photography notes

How to take bad cell phone photos

There are lots of ways of using a cell phone to take really terrible travel photos. Here are some of my favorite techniques.

by T. J. Nelson

How To Take Bad Cell Phone Photos

M ost people don't want to look like a tourist when they travel. Natives sometimes look at tourists as unsophisticated rubes, and depending on where you are, you could end up being trampled by pedestrians, have your camera stolen, or, in a worst case scenario, get eaten by cannibals like poor old Michael Rockefeller.

So instead of standing there holding a cell phone two feet in front of your face, there's a tendency to just casually glance at the magnificent piece of ancient architecture as you walk past, as if to say, oh yeah, I see that all the time.

But a great alternative is to take pictures out your hotel window. One useful tip for doing this, especially when shooting at night, is to turn off the flash.

New York at night with cell phone
Tip #1. Leave the flash off, especially if you're taking a picture through a window.

Another tip is to avoid clichés. Everyone has seen pictures of the Empire State Building, but many people are fascinated to learn about the history of roof vents. For example, below is a picture of some steam coming out of the roof vent in some building in New York. Many people don't realize that nucleated boiling water has a peak thermal flux over one megawatt per square meter. That's a lot!

Water vapor coming from a roof condenser in New York
Tip #2. Some cities have particularly interesting roof vent configurations.

Most important places have pigeons, and it's important to take a few pictures of them to prove you were someplace interesting. Here's a picture of some on the roof of the beautiful Roman Catholic Archdiocese of Chicago. It's truly a beautiful building, and what's more it has pigeons which periodically fly away in unison. I didn't get a picture of that, but I was able to get a shot of them on the roof from nearly twenty feet away using the cell phone's zoom mode.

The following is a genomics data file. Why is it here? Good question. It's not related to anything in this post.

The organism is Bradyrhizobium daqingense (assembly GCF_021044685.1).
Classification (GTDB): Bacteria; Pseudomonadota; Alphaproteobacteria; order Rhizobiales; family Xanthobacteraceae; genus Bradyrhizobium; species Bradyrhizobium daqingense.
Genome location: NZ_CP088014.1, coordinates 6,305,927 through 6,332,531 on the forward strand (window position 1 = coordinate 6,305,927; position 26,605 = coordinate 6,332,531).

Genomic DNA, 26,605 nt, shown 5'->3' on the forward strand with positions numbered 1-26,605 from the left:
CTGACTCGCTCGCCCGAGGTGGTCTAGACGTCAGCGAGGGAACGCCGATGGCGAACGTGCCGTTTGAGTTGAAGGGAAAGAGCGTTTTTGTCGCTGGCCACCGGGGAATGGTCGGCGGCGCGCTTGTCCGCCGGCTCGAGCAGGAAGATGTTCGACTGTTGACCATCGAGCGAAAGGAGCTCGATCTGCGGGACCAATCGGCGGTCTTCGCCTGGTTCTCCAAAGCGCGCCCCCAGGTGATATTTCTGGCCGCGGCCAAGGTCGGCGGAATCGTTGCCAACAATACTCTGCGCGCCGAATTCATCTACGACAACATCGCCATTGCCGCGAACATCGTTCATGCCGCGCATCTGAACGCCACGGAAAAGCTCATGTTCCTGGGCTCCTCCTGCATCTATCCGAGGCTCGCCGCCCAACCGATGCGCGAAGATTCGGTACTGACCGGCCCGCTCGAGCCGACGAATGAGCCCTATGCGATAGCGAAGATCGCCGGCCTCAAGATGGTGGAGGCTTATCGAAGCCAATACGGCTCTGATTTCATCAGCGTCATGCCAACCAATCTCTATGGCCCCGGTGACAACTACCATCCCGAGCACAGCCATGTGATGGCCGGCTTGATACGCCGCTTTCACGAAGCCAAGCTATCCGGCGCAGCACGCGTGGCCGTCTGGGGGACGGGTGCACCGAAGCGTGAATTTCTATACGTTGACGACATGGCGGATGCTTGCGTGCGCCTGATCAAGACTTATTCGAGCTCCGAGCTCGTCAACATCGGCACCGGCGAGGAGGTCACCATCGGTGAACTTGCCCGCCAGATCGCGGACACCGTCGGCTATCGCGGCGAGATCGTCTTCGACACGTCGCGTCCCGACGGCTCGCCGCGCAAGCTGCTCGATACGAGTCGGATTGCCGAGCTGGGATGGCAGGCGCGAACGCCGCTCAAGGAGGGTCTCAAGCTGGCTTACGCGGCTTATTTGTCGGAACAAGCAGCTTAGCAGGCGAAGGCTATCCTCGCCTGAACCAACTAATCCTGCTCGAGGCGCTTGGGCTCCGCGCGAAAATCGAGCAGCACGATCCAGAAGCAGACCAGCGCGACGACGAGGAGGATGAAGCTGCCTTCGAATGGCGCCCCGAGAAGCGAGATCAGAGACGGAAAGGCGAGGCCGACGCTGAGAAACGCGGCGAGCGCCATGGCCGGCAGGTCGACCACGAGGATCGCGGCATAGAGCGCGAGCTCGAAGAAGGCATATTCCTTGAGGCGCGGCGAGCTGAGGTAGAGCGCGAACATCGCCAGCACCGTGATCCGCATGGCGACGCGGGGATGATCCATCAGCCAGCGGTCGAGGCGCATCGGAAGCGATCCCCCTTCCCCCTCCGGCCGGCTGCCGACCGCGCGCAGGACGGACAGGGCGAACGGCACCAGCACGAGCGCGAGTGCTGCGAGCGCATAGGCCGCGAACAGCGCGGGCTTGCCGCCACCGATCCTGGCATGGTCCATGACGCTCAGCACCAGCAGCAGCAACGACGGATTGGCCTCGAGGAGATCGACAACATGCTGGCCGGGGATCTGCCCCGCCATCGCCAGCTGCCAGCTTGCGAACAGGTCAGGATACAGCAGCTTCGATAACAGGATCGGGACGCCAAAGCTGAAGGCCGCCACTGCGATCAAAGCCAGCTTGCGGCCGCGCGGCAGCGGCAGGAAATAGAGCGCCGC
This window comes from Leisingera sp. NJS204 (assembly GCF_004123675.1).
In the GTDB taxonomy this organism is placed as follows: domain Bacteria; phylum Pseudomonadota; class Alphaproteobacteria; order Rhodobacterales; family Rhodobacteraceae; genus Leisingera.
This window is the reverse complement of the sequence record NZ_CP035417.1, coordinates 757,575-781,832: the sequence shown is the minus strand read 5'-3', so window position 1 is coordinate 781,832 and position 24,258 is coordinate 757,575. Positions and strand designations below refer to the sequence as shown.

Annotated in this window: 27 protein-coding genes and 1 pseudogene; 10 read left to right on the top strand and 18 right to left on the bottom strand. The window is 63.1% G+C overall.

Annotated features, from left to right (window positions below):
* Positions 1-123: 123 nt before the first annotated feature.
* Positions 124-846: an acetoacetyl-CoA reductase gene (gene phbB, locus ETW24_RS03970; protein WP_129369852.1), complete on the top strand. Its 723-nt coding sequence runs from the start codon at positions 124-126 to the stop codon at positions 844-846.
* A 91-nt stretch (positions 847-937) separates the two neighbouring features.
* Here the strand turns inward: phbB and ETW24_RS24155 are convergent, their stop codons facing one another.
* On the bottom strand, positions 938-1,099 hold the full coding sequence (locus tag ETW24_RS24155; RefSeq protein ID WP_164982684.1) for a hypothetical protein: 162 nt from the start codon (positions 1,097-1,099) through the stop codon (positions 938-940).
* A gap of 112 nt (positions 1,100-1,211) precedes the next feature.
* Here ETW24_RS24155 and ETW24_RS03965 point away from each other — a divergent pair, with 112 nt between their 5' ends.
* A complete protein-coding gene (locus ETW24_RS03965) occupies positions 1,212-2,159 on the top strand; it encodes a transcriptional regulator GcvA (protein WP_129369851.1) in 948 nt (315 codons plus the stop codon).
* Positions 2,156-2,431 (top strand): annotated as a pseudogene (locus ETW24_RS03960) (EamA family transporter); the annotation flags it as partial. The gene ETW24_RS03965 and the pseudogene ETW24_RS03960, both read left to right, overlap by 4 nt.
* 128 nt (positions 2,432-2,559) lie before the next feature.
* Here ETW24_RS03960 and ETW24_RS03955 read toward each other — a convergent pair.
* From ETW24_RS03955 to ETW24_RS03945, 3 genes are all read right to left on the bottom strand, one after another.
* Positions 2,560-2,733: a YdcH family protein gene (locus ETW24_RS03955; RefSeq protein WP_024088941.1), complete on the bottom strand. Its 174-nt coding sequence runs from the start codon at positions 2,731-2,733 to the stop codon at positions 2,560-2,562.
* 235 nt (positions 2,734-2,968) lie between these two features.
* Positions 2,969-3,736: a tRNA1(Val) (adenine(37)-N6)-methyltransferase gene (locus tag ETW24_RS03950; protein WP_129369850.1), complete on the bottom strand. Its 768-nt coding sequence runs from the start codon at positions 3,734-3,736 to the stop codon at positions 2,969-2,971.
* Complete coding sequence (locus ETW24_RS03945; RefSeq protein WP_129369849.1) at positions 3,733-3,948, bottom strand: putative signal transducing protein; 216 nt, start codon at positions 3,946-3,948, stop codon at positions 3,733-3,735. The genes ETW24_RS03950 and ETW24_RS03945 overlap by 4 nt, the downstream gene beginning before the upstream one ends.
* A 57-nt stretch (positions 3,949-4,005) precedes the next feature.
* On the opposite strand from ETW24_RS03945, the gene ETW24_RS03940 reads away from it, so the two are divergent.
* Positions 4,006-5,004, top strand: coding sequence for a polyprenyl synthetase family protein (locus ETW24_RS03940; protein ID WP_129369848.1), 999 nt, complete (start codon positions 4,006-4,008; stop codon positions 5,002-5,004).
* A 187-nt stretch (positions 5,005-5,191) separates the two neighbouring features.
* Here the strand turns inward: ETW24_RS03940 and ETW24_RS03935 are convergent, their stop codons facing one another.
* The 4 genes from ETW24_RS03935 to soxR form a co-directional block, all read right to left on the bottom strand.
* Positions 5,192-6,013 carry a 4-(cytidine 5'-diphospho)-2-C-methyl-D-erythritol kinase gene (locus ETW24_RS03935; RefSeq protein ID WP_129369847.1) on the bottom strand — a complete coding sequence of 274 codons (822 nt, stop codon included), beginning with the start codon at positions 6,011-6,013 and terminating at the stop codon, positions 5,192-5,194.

Pigeons on roof of Archdiocese of Chicago
Tip #3. Use the zoom for closeups. The three gray blobs are the pigeons.

Of course, if you're in a city you will want to get a photo of a tall building soaring up into the clouds. Unfortunately, clouds often mean raindrops. But you can make your photo more interesting by including those little details, as I did in the photo below.

John Hancock Center building in Chicago
Tip #4. Watch out for the autofocus. (John Hancock Center building)

The Sears Tower is now called the Willis Tower. I guess K-Mart Tower just didn't sound impressive enough. Anyway, this isn't actually the Sears Tower, but the John Hancock Center. The Sears Tower was, I think, on the other side of town. But who cares, the raindrops here are amazing.

Another tip that many people forget is to take pictures of the hotel that you should have stayed in. For sure this Westin must have had better customer service than mine, and they seemed to have a lot more shuttles, but I had a better view—all they had was a view of my crappy hotel.

Westin Hotel in Chicago
Tip #5. Adding raindrops to the foreground, and keeping the background blurry, can help convey the gloomy, dreary ambiance of whatever crap hotel you're staying in.

Of course, the real reason we all carry cell phones is to be prepared in case a flying saucer shows up. But for some reason, that never works.

All color photocopiers sold in the U.S. are programmed to refuse to make copies of American money. If you try, some of them shut down and need a repairman, who's required to report you. They also embed a serial number in the image. If you try to spend it, two guys, one of whom will ominously introduce himself as ‘Bill’, will show up at your house in a black SUV to ask you some serious questions.

This might explain why every picture of a flying saucer ever taken has come out blurry: is it possible, as some UFO theorists contend, that the CIA puts a chip in each camera to make it go out of focus whenever you try to photograph one?

A secret chip might also explain why cell phones, which send data to almost continuously, now have fingerprint scanners in them. Seriously, are people really not able to figure these things out?

Unfortunately, this also means cell phones are less than ideal for astrophotography. Here's a picture of the Moon taken with my Samsung. The Moon is the white dot in the center.

Photo of Moon taken with cell phone
Tip #6. The Moon. (Cropped)

There are many other interesting ways to screw up a cell phone photo. For instance, how often have you accidentally set your phone to ‘Selfie’ instead of ‘Camera’ and taken a picture of yourself staring up at some interesting monument? Never, perhaps. If not, you're lucky. I will spare you my collection.

There are lots more amazing things to see across America, like those 500,000 volt electric pylons on the outskirts of many cities. Sadly my photos of these, taken from a moving taxi, came out blurry because Muad'Dib, my driver, refused to slow down.

See also:

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Modifying a Nikon D90 DSLR for Infrared Photography and Astro­photography

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Photo­graphing Radioactivity With a Webcam

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Design and construc­tion of a fused silica UV lens for UV photography

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Sample UV photos

Astro­photographs taken with the modified D90

Infrared photographs.

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oct 30, 2015